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4 Easy Ways To Unlock Happiness Through Gratitude 

4 Easy Ways To Unlock Happiness Through Gratitude

Table of Contents

Summary

Gratitude is a powerful emotion that can affect your mental health for the better. Numerous studies show the benefits of gratitude and how it can be used to improve general well-being. Gratitude interventions can help you to increase your happiness and satisfaction with life. 

What is Gratitude? 

If you think back to someone or something you’re thankful for, you may feel a pleasant sensation. This is gratitude, an emotion that you feel when you acknowledge and appreciate something positive that is happening to you, or something positive that exists currently in your life. You can express gratitude toward yourself, someone else, or your life in general.  

The beautiful thing about gratitude is that it is a free practice that you can use to foster positivity. Gratitude interventions can help you to increase your happiness and satisfaction with life. 

How Gratitude Affects Your Mental Health 

Gratitude is a powerful emotion that can affect your mental health for the better. Numerous studies show the benefits of gratitude and how it can be used to improve general well-being (Cunha, et al., 2019; Emmons, et al., 2019; Wood, et al., 2010). Here are a few examples of how it affects your mental health:  

Improve Relationships: Expressing appreciation for people in your life strengthens connections, improves your relationships, and can increase your social support. When you reach out to someone and let them know they’re appreciated, you cultivate warm feelings for that person, and they may, in turn, reciprocate those feelings. 

Foster Positivity: Expressing gratitude can contribute to the development of a more positive outlook on life. By spending time focusing on what you’re thankful for, you invite more optimism into your thoughts, moods, and daily life. 

Improve Relationship with Self: Practicing gratitude toward yourself can increase your self-compassion and self-image. It can be easy to fall into the pattern of negative self-talk, especially because we’re often our own worst critics. By practicing gratitude toward your own traits, you acknowledge the positive aspects of yourself and can begin to flip the script when you hear negative self-talk. 

4 Wellbeing Strategies to Grow Gratitude 

4 Wellbeing Strategies to Grow Gratitude 

#1: Gratitude Journal: Purchase a journal or use one you already have (it can be as fancy or simple as you’d like) and write about something you’re grateful for every day. Do this practice right before you wake up and/or right before you go to sleep. You can start by writing about one thing you’re grateful for in yourself and one person you appreciate.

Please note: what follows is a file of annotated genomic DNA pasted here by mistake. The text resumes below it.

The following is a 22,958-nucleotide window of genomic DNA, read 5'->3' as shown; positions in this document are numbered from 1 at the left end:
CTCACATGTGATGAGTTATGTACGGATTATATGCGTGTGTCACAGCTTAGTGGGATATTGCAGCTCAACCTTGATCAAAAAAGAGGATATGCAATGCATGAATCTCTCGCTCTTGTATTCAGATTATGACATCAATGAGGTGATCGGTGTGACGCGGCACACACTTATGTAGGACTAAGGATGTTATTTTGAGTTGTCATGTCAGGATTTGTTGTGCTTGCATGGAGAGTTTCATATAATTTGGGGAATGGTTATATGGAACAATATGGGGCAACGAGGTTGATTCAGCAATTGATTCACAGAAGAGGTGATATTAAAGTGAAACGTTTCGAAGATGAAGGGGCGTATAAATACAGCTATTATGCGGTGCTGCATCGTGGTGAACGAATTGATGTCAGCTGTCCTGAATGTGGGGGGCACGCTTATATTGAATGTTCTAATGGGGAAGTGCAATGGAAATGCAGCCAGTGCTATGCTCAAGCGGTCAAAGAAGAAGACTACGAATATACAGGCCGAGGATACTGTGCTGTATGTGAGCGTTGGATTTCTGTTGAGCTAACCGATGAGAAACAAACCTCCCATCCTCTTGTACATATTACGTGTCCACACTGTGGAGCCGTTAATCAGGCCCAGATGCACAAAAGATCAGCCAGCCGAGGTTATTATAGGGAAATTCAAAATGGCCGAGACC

2: Write a Thank-You Note: Express your gratitude toward your friends and loved ones in a note, text, or message. Tell them what you appreciate about them and why you’re grateful for them. This will foster positive feelings within yourself as well as within your loved one. We all love to hear that we’re appreciated! 

3: Meditate: Find a quiet place, close your eyes, and picture some things for which you’re grateful. These meditations can be brief, about 5 minutes, or longer if you have the time. Taking a few minutes out of your day to participate in a gratitude meditation can foster that sense of thankfulness. 

4: Carry a Gratitude Reminder: Consider carrying a physical reminder to be grateful. This item can be something you wear like a bracelet, something you carry like a keychain, or even a piece of paper that you put in your pocket with one thing you’re grateful for written on it. Whatever item you pick, make sure it’ll cross your path at least once a day. Once you pick your item, set your intention that this will be your gratitude item. Whenever you see this item, take a moment to think of something for which you feel that you feel grateful. This is a great way to practice gratitude throughout your day. 

Scholarly Sources 

Ackerman, C.E. (2017, April 12). 28 benefits of gratitude and most significant research findings. Positive Psychology. https://positivepsychology.com/benefits-gratitude-research-questions/ 

Cunha, L. F., Pellanda, L. C., & Reppold, C. T. (2019). Positive psychology and gratitude interventions: A randomized clinical trial. Frontiers in Psychology, 10, 584. https://doi.org/10.3389/fpsyg.2019.00584 

Emmons, R. A., Froh, J., & Rose, R. (2019). Gratitude. In M. W. Gallagher & S. J. Lopez (Eds.), Positive psychological assessment: A handbook of models and measures (pp. 317–332). American Psychological Association. https://doi.org/10.1037/0000138-020 

Greenstein, L. (2016, September 23). When looking for happiness, find gratitude. National Alliance on Mental Health. https://www.nami.org/Blogs/NAMI-Blog/September-2016/When-Looking-for-Happiness-Find-Gratitude 

Khorrami, N. (2020, July 20). Gratitude helps curb anxiety. Psychology Today. https://www.psychologytoday.com/us/blog/comfort-gratitude/202007/gratitude-helps-curb-anxiety 

Wood, A. M., Froh, J. J., & Geraghty, A. W. A. (2010). Gratitude and well-being: A review and theoretical integration. Clinical Psychology Review, 30(7), 890-905. https://doi.org/10.1016/j.cpr.2010.03.005 

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